WELLS GRAY PROVINCIAL PARK - THE LAND OF WATERFALLS
Wells Gray Provincial Park is home to some of the best waterfalls in British Columbia, Canada. The large wilderness park has 39 named waterfalls, many of them in remote areas, but the rest of them are easily accessible. Wells Gray is a world-class destination for hiking, rafting or fishing.
WELLS GRAY PROVINCIAL PARK
Wells Gray Provincial Park caught us by surprise. We did not intend to visit this park on our Canadian road trip, to be honest, we did not even know it existed. When we were planning our travel itinerary, we tried to fit all must-see attractions into couple weeks and unfortunately didn't have time to explore less known places and of the beaten paths. How lucky we were that we came across the land of waterfalls.
CANADIAN LAND OF WATERFALLS
We were on our way from Whistler to Jasper National Park, and as we were driving for a few hours already, we stopped in Clearwater to have quick lunch. We pulled over near information center (just at the junction of Yellowhead Highway) and only out of curiosity went inside to have a look what's in the area. We quickly found out that Wells Gray Provincial Park is Canadian land of waterfalls (there are 39 named waterfalls in this park!) and made a spontaneous decision to take a detour and visit the nearest and most spectacular ones along the road.
The best advantage of waterfalls we visited, except for their beauty, is the proximity to the road. You can easily walk from the parking lot and take a short boardwalk to the viewpoints. Three waterfalls we chose, are about 50 km from Clearwater and this detour took us only about 2.5 hours.
THE MOST BEAUTIFUL AND ACCESSIBLE WATERFALLS IN WELLS GRAY PROVINCIAL PARK
Wells Gray Provincial Park is huge and when you don't intend to spend a night in the park and visit more remote areas, the best way, how to explore it is to follow Wells Gray Corridor. Everything in the corridor is easily accessed off the Clearwater Valley Road near Clearwater.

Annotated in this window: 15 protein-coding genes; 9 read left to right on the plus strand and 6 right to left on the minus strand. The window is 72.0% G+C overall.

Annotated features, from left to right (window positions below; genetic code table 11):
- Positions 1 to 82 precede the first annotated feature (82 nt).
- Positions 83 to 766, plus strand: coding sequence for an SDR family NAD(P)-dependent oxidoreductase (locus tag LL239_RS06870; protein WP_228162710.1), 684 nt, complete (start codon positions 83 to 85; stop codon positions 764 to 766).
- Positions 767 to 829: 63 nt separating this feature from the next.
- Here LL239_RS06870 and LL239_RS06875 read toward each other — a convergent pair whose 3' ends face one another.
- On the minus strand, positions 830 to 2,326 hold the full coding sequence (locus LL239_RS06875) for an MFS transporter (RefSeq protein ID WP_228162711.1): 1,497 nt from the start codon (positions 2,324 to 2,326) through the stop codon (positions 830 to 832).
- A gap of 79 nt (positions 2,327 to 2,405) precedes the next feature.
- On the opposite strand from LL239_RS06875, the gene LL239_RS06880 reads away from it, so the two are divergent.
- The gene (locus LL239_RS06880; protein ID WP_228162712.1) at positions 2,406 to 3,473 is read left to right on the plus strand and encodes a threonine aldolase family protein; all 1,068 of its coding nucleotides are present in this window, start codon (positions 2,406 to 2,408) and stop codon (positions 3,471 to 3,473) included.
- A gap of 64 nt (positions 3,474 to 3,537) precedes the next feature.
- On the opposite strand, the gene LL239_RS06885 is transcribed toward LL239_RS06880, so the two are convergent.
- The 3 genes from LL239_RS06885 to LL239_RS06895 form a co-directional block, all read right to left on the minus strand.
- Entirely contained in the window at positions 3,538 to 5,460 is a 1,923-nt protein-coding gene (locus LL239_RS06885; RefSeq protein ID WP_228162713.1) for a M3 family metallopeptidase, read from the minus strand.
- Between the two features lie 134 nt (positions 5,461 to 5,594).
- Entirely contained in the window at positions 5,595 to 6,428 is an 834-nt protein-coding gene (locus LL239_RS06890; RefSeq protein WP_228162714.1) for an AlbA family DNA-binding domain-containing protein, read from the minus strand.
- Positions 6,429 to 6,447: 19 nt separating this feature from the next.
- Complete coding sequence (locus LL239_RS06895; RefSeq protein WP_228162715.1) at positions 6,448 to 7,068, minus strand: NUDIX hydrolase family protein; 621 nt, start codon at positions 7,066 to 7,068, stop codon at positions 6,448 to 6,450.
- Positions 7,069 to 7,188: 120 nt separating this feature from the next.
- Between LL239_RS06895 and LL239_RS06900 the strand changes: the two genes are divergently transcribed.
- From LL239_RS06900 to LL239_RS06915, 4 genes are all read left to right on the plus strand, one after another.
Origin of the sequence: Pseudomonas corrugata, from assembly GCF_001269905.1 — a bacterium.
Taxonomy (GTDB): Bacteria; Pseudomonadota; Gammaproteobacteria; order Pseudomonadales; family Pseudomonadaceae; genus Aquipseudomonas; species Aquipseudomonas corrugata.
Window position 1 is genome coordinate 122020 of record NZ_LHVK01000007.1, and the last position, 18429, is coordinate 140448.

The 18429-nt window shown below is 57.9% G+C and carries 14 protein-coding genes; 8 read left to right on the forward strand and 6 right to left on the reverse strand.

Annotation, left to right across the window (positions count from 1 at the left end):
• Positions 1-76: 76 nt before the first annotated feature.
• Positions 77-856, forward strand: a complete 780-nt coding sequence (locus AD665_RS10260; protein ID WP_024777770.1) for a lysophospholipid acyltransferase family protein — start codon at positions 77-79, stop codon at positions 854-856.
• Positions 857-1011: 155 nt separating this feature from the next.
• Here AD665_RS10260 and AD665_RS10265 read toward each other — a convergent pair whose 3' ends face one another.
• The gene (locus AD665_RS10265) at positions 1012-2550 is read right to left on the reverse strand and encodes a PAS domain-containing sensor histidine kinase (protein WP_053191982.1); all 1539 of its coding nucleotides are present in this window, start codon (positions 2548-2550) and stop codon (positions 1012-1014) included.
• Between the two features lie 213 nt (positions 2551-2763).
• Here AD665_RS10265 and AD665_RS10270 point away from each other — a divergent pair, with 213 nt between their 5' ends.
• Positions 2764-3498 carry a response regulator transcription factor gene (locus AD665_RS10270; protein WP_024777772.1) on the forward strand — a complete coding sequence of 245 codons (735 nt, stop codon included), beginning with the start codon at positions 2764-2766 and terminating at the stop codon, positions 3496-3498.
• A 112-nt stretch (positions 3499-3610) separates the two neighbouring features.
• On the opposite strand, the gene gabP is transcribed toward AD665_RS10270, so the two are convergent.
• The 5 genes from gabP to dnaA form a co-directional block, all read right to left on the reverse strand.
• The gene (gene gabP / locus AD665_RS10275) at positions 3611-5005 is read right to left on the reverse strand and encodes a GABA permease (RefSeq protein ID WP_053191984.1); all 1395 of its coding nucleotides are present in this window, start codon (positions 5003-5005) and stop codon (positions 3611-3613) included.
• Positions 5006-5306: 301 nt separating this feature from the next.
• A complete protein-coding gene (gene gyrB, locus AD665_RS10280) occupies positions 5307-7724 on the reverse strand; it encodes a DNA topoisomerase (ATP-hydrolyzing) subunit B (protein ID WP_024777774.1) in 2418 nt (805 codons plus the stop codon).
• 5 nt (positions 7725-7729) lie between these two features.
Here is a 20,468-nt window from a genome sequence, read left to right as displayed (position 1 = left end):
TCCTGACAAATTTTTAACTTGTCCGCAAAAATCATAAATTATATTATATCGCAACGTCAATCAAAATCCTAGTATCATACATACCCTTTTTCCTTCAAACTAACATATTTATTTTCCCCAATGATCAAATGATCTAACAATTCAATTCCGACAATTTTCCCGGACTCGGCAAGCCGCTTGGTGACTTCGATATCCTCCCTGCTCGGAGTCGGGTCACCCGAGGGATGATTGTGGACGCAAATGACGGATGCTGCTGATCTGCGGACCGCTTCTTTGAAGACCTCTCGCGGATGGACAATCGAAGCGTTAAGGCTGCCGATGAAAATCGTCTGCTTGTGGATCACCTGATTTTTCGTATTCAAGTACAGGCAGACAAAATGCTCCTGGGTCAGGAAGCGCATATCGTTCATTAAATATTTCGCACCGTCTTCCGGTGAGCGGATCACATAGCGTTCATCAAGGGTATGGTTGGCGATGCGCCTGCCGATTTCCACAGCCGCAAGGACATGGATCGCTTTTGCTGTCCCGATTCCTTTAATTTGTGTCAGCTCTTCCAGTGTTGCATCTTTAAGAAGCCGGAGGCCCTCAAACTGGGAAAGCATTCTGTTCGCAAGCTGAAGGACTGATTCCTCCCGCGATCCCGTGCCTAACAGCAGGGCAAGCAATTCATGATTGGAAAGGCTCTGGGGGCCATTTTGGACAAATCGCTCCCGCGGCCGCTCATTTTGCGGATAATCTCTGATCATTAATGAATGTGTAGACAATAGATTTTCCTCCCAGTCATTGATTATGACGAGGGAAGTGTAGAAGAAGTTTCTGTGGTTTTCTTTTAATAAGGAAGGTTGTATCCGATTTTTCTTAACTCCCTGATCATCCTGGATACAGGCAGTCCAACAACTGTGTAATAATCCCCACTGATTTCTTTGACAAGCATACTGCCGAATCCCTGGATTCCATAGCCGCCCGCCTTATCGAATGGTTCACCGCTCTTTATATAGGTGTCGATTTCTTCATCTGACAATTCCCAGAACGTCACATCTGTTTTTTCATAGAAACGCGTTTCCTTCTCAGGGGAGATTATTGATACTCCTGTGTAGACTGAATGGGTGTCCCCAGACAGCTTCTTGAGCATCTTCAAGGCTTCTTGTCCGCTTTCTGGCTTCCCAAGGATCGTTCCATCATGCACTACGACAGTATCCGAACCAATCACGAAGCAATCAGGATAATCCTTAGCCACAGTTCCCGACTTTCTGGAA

SPAHATS CREEK FALLS
The very photogenic falls drop 80 meters down from Spahats Creek into Clearwater river. Falls cascade from a keyhole in a rock face and the rock formations which surround the waterfall were created by numerous volcanic eruptions approximately 300 000 years ago, and it took another 100 000 years for Clearwater River to begin cutting its shape to the lava. During Pleistocene magma was scraped away by icefields and when the ice finally melted, the floods carved the canyon.
Spahats Creek Falls is the first stop along Clearwater Valley Road, only 10 km from the visitor center. Turn left off from the main road and then walk 250 meters to the viewing platform. Spahats is a term for bear in the First Nation Language and for some time, Spahat Falls was known as Bear Creek Falls, but because there are so many Bear Creeks in British Colombia (almost as many as bears in BC), to avoid confusion, it was decided to use the Aboriginal name as the official one.
Helmcken Falls is probably the most iconic waterfall in the Wells Gray Provincial Park. Its high is 141 m which makes it the fourth largest waterfall in Canada. The importance of Helmcken Falls can be documented by the fact, that the whole park was created just to protect it. We visited this falls in late summer, but in case you are traveling in winter time, don't hesitate to stop here. We've found amazing pictures of the frozen 141 m cone of water, which must be quite impressive to see with very own eyes.
To get to Helmcken Falls, turn left off the main road 42 km from the visitor center. You get to the side road and just follow it as it ends at the parking lot area.
Dawson Falls is only a few kilometers before Helmcken Falls, but its appearance is completely different. To get to a viewing platform, you must take an easy trail, via a forested walk, and about 10 minutes you'll reach the falls. Dawson Falls is sometimes nicknamed as Little Niagara Falls. It is 90 meters wide, 20 meters high and the loud roar of running down water is deafening.